Art Stalk: Two Grand Junction artists study distant cultures for inspiration |

Art Stalk: Two Grand Junction artists study distant cultures for inspiration

Camille Silverman
Free Press Columnist
Ashtonn Means, Damian Radice, and Matt Jones — all Grand Valley artists — discuss their art and inspiration.
Submitted photo |


“Demo Night: Rising Stars” will be held on Friday, Nov. 7, from 7-9 p.m. at Grand Junction’s Art Center (1803 N. Seventh St.). Doors open at 6:30 p.m. This event is free and open to the public.

“Rising stars and heavy hitters flood the building with new ideas, media, and fresh faces,” an Art Center news release said. Participants should expect “3D printers, clay carving, raku firing, lace making, weaving, figure drawing, sculpture, acoustic guitar, Grand Valley blacksmiths, [and] alternative printing with photography.

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While anyone is capable of making great art, only a few take on the artistic journey. Artists, for me, are sacred and extremely brave. Their work is not always an easy path, nor is it always consumer ready.

In the film “Easy Rider,” George Hanson (played by Jack Nicholson) proclaims that everyone says they want freedom, but when they see it — really see it — “It scares them to death.” I personally see this freedom to explore in two up-and-coming Grand Valley artists — Ashtonn Means and Matt Jones.

I have known Means since she was a teenager. She has taken ceramics classes at Western Colorado Center for the Arts (WCCA) in Grand Junction for years. Means, now 21 years old, has always loved the aesthetic of the Middle East, and she has studied Middle Eastern forms in architecture, Egyptian belly dance and henna body paintings. All three show up in her clay work. Currently Means works beyond the classroom in two other art studios in Grand Junction — the ceramic studio of Clifton artist Damian Radice and the clay studios of WCCA.

Radice also rents a space to a 28-year-old Austin, Texas native named Matt Jones. Jones has come to appreciate Chinese culture through the practice of Karate and Kung Fu.

According to Jones, he decided to rent from Radice because he loves the Grand Valley area, as well as the whole artistic vision and layout of the property. It includes a clay studio, the cottage he rents that is located alongside a bronze foundry, and a fence made of different-styled doors all in a row (creating a separation from the outside world). As you walk past the main house into the backyard, a visitor may think he or she has entered an arts colony far away from the hustle and bustle of the real world.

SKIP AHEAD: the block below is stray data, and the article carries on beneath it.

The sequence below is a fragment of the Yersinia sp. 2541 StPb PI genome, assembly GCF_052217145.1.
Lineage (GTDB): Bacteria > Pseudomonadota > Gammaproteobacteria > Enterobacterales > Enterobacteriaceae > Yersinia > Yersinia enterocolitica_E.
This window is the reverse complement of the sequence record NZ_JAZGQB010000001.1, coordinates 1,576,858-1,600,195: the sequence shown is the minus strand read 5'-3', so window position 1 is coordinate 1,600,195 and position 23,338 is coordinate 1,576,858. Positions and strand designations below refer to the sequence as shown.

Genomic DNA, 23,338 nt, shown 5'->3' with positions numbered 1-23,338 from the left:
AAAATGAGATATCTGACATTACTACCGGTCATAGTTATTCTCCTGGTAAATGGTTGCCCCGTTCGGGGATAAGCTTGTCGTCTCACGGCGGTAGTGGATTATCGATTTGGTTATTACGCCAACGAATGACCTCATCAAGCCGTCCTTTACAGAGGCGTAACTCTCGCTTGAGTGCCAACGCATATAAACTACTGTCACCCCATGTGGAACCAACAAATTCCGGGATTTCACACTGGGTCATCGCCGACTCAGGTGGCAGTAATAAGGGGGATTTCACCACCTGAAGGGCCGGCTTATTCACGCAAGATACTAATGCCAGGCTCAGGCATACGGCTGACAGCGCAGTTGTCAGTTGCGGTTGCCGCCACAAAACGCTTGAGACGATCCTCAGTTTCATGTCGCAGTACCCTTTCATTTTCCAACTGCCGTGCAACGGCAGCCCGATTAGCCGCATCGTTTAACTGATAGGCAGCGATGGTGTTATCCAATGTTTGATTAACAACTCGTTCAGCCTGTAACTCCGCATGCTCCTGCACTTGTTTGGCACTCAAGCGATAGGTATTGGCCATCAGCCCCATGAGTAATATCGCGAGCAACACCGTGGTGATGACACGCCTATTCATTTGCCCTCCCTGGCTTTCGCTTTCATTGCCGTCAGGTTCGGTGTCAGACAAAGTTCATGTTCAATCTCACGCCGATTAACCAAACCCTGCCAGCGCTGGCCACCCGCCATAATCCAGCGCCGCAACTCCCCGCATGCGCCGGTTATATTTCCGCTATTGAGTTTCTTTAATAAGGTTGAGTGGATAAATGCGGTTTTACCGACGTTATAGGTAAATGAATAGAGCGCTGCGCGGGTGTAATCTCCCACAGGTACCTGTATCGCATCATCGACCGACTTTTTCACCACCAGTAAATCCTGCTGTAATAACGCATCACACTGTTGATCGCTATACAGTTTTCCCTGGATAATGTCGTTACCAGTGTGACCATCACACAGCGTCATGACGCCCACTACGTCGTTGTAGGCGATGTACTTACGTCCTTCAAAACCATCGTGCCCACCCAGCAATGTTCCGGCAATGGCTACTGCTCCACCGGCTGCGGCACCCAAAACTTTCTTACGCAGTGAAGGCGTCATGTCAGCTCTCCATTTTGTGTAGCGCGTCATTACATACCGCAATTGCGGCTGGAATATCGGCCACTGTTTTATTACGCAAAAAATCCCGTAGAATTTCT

Means and Jones, both Colorado Mesa University students, are now a creative couple. And both are studying the ideas of far-off lands — not just because of aesthetics, but also for the philosophical elements that translate into visual language in mark and in form.

We are all influenced by other cultures or even our own. New Yorker Andy Warhol was diving into mass production and consumer culture because his father was a factory worker in Pittsburgh. Warhol later named his studio “The Factory” and called himself an “Authentic Fake,” an unapologetically manufactured persona. He was immersed in pop culture and built a whole body of ever-changing work throughout his lifetime. His world of immersion is absolutely opposite in look to Radice’s peaceful studio paradise. But it is no lesser path.

It is amazing how we discover our paths and our influences so early. When we are influenced, we try to honor and master these traditions, move through them and build our own ideas. That is the risk and challenge that always brings us on this roller coaster of an up-and-down creative process.

I love to see immersive artistic environments; they are unique and utterly transformative. Jones and Means have this opportunity to live a forever-changing creative life. I envy them a bit, to be so focused and expansive.

Free Press columnist Camille Silverman holds a Masters of Fine Art from Cranbrook Art Academy located outside of Detroit, Mich. She attended Cranbrook as well as The School of the Chicago Art Institute. Silverman currently holds the position of curator and executive director at The Western Colorado Center for the Arts, aka The Art Center. The word “Stalk” is important because implies relentless pursuit, but also implies the idea of growth, as in “Jack and the beanstalk.”

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